And it’s even tougher in the crowd out there. Sixty-four percent of likely voters say the nation is on the wrong track. Now just 20 percent of registered voters identify themselves as liberals, while 42 percent call themselves conservatives. And not only are conservatives trending up (with liberals trending down), they are also significantly more enthusiastic about voting in the 2010 congressional elections.
Even independents are ready to throw in the towel. By more than a 2-1 margin, independents agree more Republicans are needed in Congress as “a check and balance on runaway Washington government.”
The New York Times reports Obama’s standing among independents has dropped from a high of 63 percent early in his presidency to about 47 percent now. And Rasmussen shows 57 percent of voters now feel Hillary Clinton is qualified to be president while only 51 percent say Obama is fit for the job.
So will an endorsement by Obama hurt Dems’ chances in November?
Despite a lot of footwork, Obama couldn't help Sen. Arlen Specter (PA), the fourth Democrat in seven months to lose a high-profile race. His endorsement didn't help Gov. Jon Corzine (NJ), state Sen. Creigh Deeds (VA) or Attorney General Martha Coakley (MA). And though Obama backed Rep. Critz in the elimination bout for the late Sen. John Murtha’s seat, Critz opposed Obama's health -are plan and even skipped the president’s visit to Pennsylvania a few weeks back.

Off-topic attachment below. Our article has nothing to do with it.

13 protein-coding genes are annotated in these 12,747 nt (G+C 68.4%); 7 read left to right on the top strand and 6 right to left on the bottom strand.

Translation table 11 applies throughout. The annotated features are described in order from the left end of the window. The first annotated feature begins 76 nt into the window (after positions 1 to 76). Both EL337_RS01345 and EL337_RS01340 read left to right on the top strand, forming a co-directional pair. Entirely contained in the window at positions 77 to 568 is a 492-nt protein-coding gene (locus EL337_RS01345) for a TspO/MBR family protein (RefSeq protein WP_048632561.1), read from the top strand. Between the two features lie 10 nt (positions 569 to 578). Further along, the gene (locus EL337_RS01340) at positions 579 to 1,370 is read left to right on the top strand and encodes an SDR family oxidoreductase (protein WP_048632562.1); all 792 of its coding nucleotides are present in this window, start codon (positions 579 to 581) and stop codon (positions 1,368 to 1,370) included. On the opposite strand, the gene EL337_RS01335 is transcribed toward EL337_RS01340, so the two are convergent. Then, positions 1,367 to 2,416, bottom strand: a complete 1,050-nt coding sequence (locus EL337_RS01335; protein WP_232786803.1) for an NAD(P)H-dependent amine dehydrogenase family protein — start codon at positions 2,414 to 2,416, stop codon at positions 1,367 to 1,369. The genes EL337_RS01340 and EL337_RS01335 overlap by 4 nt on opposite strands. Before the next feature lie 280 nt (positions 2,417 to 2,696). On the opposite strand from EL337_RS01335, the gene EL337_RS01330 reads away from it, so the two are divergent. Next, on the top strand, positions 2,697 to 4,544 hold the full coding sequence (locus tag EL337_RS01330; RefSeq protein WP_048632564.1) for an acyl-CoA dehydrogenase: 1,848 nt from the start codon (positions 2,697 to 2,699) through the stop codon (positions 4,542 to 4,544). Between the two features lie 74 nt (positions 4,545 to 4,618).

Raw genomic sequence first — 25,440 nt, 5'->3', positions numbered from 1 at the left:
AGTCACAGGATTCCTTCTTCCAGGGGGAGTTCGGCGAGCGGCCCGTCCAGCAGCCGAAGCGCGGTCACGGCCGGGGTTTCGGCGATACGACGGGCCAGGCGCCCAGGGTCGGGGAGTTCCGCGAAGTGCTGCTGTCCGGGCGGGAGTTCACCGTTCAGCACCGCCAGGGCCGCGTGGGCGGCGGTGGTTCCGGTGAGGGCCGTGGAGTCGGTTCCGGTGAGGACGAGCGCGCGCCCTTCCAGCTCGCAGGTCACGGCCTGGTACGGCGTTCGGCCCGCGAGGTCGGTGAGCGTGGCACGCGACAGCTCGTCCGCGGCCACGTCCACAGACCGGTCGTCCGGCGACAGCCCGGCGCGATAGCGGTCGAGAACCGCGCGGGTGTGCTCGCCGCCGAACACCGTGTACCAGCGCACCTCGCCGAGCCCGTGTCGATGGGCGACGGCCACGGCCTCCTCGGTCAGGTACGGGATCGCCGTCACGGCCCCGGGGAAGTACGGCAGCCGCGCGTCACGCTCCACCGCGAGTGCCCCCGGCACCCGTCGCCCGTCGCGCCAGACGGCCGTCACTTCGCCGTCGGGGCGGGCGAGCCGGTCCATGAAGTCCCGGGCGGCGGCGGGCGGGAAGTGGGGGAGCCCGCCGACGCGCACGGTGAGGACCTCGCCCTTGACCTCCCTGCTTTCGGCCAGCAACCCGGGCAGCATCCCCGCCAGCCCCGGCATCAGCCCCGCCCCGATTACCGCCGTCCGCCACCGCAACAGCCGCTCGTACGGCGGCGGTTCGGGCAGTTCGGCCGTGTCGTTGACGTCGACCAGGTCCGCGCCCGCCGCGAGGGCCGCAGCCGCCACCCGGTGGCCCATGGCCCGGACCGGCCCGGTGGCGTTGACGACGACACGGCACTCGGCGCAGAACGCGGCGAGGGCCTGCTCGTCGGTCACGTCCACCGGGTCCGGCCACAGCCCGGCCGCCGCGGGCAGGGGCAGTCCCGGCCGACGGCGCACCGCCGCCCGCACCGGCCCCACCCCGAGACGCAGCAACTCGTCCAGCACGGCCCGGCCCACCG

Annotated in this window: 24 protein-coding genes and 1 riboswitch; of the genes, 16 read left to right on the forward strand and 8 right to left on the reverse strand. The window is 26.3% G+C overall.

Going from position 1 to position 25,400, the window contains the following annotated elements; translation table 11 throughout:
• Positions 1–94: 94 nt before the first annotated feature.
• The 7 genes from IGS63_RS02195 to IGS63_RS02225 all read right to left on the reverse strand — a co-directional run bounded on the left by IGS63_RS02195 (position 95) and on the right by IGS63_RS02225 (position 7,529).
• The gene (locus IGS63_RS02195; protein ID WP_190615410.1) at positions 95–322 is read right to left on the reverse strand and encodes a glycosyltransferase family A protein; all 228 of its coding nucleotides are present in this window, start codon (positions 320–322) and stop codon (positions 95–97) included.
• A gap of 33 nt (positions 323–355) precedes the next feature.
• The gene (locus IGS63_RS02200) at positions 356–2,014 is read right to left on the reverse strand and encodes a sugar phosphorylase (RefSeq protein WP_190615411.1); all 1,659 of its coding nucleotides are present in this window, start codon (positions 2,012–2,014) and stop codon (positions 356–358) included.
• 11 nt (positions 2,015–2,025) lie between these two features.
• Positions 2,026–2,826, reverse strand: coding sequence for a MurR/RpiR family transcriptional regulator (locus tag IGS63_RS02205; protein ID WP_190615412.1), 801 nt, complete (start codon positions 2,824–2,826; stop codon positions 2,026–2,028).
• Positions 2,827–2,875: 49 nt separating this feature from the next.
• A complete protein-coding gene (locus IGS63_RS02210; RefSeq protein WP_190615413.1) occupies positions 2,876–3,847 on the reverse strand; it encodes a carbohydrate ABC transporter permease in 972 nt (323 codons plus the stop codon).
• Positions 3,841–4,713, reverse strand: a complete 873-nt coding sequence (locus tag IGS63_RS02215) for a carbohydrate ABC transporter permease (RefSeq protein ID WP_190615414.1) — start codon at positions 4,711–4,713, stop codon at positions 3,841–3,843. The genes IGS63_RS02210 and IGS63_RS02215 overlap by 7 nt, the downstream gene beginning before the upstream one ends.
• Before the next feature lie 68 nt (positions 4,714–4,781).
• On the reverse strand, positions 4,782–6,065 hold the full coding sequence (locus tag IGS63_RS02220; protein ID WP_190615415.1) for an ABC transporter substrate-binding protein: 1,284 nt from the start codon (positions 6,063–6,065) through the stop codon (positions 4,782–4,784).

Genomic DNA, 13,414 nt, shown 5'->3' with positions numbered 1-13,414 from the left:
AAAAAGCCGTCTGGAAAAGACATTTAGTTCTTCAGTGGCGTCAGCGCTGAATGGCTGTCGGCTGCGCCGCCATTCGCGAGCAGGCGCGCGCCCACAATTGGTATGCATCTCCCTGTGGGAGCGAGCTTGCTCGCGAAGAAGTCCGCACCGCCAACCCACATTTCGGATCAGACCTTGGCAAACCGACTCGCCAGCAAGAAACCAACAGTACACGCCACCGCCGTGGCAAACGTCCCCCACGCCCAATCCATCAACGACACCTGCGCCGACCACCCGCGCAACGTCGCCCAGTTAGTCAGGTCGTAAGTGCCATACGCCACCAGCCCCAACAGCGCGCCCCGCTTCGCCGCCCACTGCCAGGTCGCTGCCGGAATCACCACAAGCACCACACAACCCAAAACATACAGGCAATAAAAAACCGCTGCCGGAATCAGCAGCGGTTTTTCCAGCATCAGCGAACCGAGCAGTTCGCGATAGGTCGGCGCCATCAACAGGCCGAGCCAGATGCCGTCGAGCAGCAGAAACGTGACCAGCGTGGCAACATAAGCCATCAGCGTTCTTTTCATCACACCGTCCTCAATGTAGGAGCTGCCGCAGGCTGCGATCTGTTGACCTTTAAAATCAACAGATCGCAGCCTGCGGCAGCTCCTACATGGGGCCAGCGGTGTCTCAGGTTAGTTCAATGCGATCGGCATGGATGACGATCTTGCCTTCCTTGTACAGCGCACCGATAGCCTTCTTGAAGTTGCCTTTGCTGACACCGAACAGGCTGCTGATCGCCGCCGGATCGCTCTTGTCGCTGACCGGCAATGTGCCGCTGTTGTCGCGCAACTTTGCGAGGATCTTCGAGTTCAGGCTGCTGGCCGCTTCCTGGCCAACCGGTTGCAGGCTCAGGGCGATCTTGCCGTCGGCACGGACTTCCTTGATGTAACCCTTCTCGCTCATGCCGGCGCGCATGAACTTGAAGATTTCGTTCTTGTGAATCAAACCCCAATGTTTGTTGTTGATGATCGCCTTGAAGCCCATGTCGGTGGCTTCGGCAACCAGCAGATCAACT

President Obama’s approval rating is just 40 percent in the 60 most vulnerable Democratic House districts, and at 46.6 percent nationally. History tells us when a president is below 50 percent nationally, his party loses more than 40 seats. Republicans only need to pick up 40 seats in the House and 10 in the Senate to take control. And it can be done. In 1994, Republicans gained a net total of 54 House seats, eight Senate seats and a majority of governorships.
So it won't be a big surprise if Democrats, particularly in swing districts, prefer for Obama to stay in DC come fall.
But Bill Clinton will likely be in huge demand, as will Sarah Palin, his Republican counterpart, who has become a heavyweight endorser as well.
For someone who no longer holds elective office and has been summarily dismissed by the press, Palin has an impressive endorsement record this primary season; she’s 9-3 so far. Among her best picks: state Rep. Nikki Haley (SC) and Carly Fiorina (CA).
An interesting title match in the fall elections: Who will have more impact as the party surrogate? Sarah Palin or Bill Clinton? Texas may be one of the races to watch with the Clinton-endorsed former Houston Mayor Bill White (D) challenging Palin’s pick, incumbent Gov. Rick Perry (R).
In the words of Rocky Balboa: “There ain't nothin' over till it's over.”
As vice chairman of Public Strategies and president of Maverick Media, Mark McKinnon has helped meet strategic challenges for candidates, corporations and causes, including George W. Bush, John McCain, Governor Ann Richards, Charlie Wilson, Lance Armstrong, and Bono.